Can ‘Privatising Ryan’ save the Romney election campaign?
He’s young, he’s adored by his party and he’s relatively unknown across America and the world. Three traits that helped Barack Obama secure the nomination for the Democrat candidacy in 2008 and three traits that Mitt Romney has been lacking in his battle to become the next president of the USA. Perhaps it therefore shouldn’t have been such a surprise that the former governor of Massachusetts has opted for Paul Ryan as his Vice-Presidential running mate. Anybody heard of him before today? Thought not.
The congressman from Wisconsin is not a big hitting name in US politics, but he represents everything that Romney needs on the campaign trail. Ryan is currently 42 years old and was elected to Congress when he was just 28 – so he provides a youthful outlook on what could be seen as a stagnant campaign from Romney thus far. Whilst Romney has been the victim of previous failed attempts to secure the Republican presidential nomination, this is the first time that the USA will get a taste of how Ryan operates on a national stage.
It may seem ironic that Romney has picked a candidate who provides everything that he himself lacks as a politician, but it is smart politics at its finest.
Remember back when a young Barack Obama picked established Congressman Joe Biden as his vice presidential candidate in 2008? That pick played a huge part in convincing undecided voters that there would be an experienced Washington head as part of the presidency should Obama triumph. This particularly held true in Southern states where voters may have been unsure of Obama’s liberal credentials. Biden helped sway so called blue-collar Democrats into believing in Obama as the man who could bring change to America, and in doing so played a part in the 2008 victory.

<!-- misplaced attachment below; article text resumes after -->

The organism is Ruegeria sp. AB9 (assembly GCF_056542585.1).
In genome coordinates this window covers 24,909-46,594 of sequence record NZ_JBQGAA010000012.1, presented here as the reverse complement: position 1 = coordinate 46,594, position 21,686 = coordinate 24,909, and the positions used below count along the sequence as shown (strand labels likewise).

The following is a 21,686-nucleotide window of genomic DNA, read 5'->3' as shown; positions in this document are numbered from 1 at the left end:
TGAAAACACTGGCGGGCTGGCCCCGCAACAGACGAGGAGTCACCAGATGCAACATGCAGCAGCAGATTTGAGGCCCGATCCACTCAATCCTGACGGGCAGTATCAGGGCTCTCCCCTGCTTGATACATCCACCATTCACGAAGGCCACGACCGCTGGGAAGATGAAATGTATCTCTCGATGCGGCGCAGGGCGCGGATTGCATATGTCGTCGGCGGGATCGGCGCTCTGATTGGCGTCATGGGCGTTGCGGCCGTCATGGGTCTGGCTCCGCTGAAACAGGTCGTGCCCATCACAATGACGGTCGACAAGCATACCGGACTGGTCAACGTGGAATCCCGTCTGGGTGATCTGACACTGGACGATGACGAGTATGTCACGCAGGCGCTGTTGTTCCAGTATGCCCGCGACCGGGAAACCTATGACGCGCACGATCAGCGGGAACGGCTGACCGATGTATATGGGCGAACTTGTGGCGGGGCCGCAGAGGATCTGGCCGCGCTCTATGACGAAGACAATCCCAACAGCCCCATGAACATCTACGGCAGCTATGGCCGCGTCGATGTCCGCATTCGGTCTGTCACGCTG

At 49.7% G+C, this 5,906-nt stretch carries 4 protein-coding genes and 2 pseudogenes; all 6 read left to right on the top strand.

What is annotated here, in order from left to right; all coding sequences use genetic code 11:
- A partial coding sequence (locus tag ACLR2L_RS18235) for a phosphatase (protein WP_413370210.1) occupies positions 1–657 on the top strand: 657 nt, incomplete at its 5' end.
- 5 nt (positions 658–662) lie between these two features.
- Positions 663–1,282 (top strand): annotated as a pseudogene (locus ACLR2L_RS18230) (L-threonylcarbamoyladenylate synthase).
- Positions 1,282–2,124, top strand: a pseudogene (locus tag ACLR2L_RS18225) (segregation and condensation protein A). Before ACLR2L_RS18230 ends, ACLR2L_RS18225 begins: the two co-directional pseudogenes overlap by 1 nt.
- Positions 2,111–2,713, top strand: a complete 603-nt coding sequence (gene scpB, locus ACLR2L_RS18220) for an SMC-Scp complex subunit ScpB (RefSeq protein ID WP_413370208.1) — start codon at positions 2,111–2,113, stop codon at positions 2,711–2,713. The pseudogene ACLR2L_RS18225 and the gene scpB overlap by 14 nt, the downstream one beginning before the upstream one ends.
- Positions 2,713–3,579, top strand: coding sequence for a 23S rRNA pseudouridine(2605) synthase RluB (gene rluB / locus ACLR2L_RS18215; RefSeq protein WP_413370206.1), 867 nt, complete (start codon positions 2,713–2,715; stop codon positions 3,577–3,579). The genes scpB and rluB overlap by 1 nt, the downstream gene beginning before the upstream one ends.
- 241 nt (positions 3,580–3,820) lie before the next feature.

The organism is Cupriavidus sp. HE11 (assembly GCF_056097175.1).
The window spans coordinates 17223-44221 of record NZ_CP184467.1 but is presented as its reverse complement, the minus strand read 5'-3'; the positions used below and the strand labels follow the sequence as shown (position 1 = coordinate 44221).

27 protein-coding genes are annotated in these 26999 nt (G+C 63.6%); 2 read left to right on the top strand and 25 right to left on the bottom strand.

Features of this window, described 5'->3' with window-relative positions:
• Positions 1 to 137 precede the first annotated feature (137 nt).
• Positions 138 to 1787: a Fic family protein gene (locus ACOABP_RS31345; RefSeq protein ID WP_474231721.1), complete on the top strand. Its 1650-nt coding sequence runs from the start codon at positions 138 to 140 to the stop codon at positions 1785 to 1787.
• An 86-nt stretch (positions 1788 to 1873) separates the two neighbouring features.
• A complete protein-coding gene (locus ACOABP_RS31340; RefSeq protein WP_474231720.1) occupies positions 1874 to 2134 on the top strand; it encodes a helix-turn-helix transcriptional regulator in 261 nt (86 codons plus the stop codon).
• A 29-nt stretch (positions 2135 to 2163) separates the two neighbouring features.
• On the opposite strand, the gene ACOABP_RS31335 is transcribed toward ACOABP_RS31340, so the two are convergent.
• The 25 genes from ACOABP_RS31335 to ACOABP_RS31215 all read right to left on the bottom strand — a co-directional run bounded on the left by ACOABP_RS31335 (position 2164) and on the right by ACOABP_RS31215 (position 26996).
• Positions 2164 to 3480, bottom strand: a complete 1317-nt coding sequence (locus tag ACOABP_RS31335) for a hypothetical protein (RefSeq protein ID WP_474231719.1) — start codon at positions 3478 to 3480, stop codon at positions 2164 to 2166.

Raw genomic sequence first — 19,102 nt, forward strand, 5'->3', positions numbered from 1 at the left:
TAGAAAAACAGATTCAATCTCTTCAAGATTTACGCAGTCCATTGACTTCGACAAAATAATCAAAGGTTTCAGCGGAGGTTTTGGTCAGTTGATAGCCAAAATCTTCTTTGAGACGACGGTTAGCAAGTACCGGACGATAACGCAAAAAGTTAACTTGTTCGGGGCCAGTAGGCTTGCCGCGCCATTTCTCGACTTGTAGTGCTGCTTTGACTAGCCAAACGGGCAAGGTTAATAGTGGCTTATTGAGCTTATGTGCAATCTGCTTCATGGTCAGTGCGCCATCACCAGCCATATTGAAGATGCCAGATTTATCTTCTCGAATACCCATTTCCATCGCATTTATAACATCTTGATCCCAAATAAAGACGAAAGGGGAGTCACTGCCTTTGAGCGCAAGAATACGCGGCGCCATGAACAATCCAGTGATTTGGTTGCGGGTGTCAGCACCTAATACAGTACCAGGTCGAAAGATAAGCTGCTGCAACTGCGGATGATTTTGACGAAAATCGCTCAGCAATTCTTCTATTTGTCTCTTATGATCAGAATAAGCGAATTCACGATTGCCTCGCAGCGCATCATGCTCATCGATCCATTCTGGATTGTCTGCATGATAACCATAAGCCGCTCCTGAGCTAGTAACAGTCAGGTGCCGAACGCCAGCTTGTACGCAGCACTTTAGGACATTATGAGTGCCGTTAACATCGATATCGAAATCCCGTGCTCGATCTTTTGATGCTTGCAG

Romney will be hoping that Ryan will silence doubters who say that his campaign does not contain sound economic policies encompassed in Republican ideology. Ryan is a self-confessed numbers man who proposed an alternative economic policy to the Obama White House which involved spending cuts of $5.3 trillion over the next decade. While that may be extreme, Ryan’s plans carry the overwhelming support of the Tea Party and conservative Republicans who may have been concerned about Romney’s slightly central outlook.
Carrying the nickname ‘Privatising Ryan’, the new Republican vice-presidential candidate represents the future that many Republicans dream about for America. His Catholic background settles the debate about where the Republican team now stand over the abortion debate. Ryan firmly believes that healthcare should not be dealt with in Washington, a standing which should provide Romney with a rebuttal against the claims that he implemented a version of ‘Obamacare’ when he was the governor of Massachusetts.
The only problem of course is that Ryan seems to be a better choice for the Republicans than Romney – and the presidential candidate will have to work hard to make sure that he is the one who seems like the man who should be in charge of America.
In a cruelly ironic slip of the tongue, Romney introduced Ryan as ‘the next president of the United States’. Perhaps the slip revealed slightly more than intended about the risk that Romney has just taken.